Uses of Azithromycin
Azithromycin:Treatment of susceptible infections due to Chlamydia pneumoniae, C.trachomatis, H. influenzae, Legionella, M. catarrhalis, Mycoplasma pneumoniae, N. gonorrhoeae, S. aureus., S. pneumoniae, S. pyogenes, including mild to moderate infections of upper respiratory tract (pharyngitis, tonsillitis), lower respiratory tract (acute bacterial exacerbations, COPD, pneumonia), uncomplicated skin and skin structure infections, sexually transmitted diseases (nongonococcal urethritis, cervicitis due to C. trachomatis), chancroid. Prevents disseminated Mycobacterium avium complex (MAC). Treatment of mycoplasma pneumonia, community-acquired pneumonia, pelvic inflammatory disease (PID). Prevention/treatment of MAC in pts with advanced HIV infection.
OFF LABEL: Prophylaxis of endocarditis. Prevention of pulmonary exacerbations in pts with cystic fibrosis.
Ophthalmic: Treatment of bacterial conjunctivitis caused by susceptible infections due to H. influenzae, S. aureus, S. mitis, S. pneumoniae. Prevention of pulmonary exacerbations in pts with cystic fibrosis.
Precaution for Azithromycin
Contraindications: Hypersensitivity to azithromycin or other macrolide antibiotics. History of cholestatic jaundice/hepatic impairment associated with prior azithromycin therapy.
Cautions: Hepatic/renal impairment, myasthenia gravis, hepatocellular and/or cholestatic hepatitis (with or without jaundice), hepatic necrosis. May prolong QT interval.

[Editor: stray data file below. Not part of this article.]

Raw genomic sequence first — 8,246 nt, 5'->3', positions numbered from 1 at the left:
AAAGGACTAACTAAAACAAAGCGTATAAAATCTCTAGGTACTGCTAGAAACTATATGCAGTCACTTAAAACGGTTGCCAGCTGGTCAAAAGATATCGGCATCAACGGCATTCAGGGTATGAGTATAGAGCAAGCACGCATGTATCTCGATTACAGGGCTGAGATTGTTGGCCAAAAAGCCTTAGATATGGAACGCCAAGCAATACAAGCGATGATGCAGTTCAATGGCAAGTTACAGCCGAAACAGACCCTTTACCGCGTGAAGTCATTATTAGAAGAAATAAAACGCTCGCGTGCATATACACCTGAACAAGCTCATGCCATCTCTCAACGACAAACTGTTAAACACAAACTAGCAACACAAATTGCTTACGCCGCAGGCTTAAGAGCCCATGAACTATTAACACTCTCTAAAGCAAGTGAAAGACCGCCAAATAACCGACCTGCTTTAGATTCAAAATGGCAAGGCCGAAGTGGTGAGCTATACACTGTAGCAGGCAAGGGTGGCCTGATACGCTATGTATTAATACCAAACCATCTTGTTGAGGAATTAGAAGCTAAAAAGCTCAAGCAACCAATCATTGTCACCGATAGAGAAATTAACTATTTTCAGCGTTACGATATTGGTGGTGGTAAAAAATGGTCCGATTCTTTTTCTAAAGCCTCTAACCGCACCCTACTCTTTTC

Action of Azithromycin
Binds to ribosomal receptor sites of susceptible organisms, inhibiting RNA dependent protein synthesis. Therapeutic Effect: Bacteriostatic or bactericidal, depending on drug dosage.
Pharmacokinetics of Azithromycin
Rapidly absorbed from GI tract. Protein binding: 7%–50%. Widely distributed.Metabolized in the liver. Excreted primarily by biliary excretion. Half-life: 68 hrs.
Pregnancy/Lactation: Unknown if distributed in breast milk. Children: Safety and efficacy not established in pts younger than 16 yrs for IV use and younger than 6 mos for oral use. Elderly: No age-related precautions in those with normal renal function.
Interactions of Azithromycin
DRUG: Aluminum/magnesium-containing antacids may decrease concentration (give 1 hr before or 2 hrs after antacid). May increase levels of amiodarone, cycloSPORINE, dronedarone, QT-prolonging medications, thioridazine. toremifene, ziprasidone. QUEtiapine may increase concentration.
HERBAL: None significant. FOOD: None known.
LAB VALUES: May increase serum creatine phosphokinase (CPK), ALT, AST, bilirubin, LDH, potassium.
Injection, Powder for Reconstitution (Zithromax): 500 mg.
Ophthalmic Solution (AzaSite): 1%.
Suspension, Oral (Zithromax): 100 mg/5 mL, 200mg/5 mL.
Suspension, Oral (Extended-Release [Zmax]): 2-g single-dose packet.
Tablets: 250 mg, 500 mg, 600 mg.
Administration/handling of Azithromycin
• Reconstitute each 500-mg vial with 4.8 mL Sterile Water for Injection to provide concentration of 100 mg/mL.
• Shake well to ensure dissolution.
• Further dilute with 250 or 500 mL 0.9% NaCl or D5W to provide final concentration of 2 mg/mL with 250 mL diluent or 1 mg/mL with 500 mLdiluent.
Rate of Administration
• Infuse over 60 min (2 mg/mL). Infuse over 3 hrs (1 mg/mL).
• Store vials at room temperature.
• Following reconstitution, diluted solution is stable for 24 hrs at room temperature or 7 days if refrigerated.
PO (Immediate-Release Suspension)
• Give tablets without regard to food.
• May store suspension at room temperature. Stable for 10 days after reconstitution.
PO (Extended-Release Suspension)
• Do not administer oral suspension with food. Give at least 1 hr before or 2 hrs after meals.